Michigan hired Democratic data firm to collect sensitive, personal COVID-19 health information
The state should not politicize efforts to trace the spread of the virus.
Michigan is trying to fight the COVID-19 pandemic through contact tracing, which means following the physical contact of a person who has tested positive and warning those contacts of potential exposure.
But leaders recklessly politicized that process, according to a new report.
In addition to employees from the state Department of Health and Human Services, some 2,000 Michiganders have been trained in making phone calls to warn individuals potentially exposed to the virus. One of those volunteers was Livingston County Commissioner Wes Nakagiri, who discovered a highly political data vendor was at the heart of the operation.
In his training, Nakagiri said information was being passed along to NGP VAN, a technology provider described on its website as “the leading technology provider to Democratic and progressive campaigns and organizations,” boasting “nearly every major Democratic campaign in America is powered by NGP VAN’s software.” The firm’s past clients include Sen. Elizabeth Warren and Barack Obama. Gov. Gretchen Whitmer also used the firm for her 2018 campaign.
Nakagiri said that “according to training documents, confidential medical information gained from contact tracing is entered into the NGP VAN database.”
On his website, Nakagiri said “Providing confidential information collected from contact tracing to Democrat candidates is an egregious violation of the public trust,” because “state taxpayer dollars are funding a scheme which benefits Democrat candidates while degrading citizen trust in our public health process.”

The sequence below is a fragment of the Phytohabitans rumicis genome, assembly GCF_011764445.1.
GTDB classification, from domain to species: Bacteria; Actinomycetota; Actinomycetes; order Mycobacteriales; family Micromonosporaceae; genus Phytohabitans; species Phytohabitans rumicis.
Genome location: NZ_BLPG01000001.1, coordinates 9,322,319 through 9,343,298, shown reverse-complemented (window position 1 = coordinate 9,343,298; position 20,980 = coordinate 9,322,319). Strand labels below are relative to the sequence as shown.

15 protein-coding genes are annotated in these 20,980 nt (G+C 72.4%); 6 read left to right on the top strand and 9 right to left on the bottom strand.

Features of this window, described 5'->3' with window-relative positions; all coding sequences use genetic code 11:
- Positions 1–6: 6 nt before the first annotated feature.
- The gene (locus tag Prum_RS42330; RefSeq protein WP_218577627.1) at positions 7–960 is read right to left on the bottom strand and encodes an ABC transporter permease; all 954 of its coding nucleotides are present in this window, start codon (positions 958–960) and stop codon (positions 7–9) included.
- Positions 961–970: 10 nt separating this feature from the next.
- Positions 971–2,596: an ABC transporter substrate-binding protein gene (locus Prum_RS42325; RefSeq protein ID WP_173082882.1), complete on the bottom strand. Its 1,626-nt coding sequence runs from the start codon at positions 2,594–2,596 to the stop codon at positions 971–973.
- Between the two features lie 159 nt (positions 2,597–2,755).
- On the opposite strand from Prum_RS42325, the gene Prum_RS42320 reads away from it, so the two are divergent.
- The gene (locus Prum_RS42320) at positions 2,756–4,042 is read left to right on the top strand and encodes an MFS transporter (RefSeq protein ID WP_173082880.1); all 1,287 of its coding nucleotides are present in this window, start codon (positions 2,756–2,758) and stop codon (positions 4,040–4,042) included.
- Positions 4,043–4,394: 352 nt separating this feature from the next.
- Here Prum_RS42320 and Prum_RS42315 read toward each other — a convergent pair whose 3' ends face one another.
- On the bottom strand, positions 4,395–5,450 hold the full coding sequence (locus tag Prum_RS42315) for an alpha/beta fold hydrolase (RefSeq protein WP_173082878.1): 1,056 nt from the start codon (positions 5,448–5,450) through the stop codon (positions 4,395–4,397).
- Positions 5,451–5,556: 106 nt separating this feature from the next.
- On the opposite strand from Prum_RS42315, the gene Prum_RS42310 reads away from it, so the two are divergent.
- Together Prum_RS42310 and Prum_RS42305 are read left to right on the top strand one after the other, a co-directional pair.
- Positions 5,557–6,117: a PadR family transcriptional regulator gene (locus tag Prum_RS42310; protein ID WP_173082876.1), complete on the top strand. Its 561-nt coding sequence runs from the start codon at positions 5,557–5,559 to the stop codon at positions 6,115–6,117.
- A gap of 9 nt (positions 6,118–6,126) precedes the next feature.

After being questioned by the media about using NGP VAN, including by The Washington Post, the state said it would instead work with Every Action VAN, a company that was contracted through Great Lakes Community Engagement. However, according to state business records, Great Lakes Community Engagement is connected to Democratic campaign consultant Mike Kolehouse. Every Action CEO Stu Trevelyan is also an executive at NGP VAN.
By April 21, after being caught, Gov. Gretchen Whitmer’s office announced they would cancel the Every Action contract and switch vendors. Additionally, Tiffany Brown, a spokeswoman for Whitmer, said the original contract was not approved by the State Emergency Operations Center although it should have been. In an e-mail, Brown said “The state is committed to ensuring this important tracing work can begin quickly to help save lives, while also ensuring that public health data is safe and secure.”
While the contract with the partisan firm was canceled after being exposed, Michiganders should never have to fear that their leaders are giving sensitive health information to political operatives – Republican or Democrat.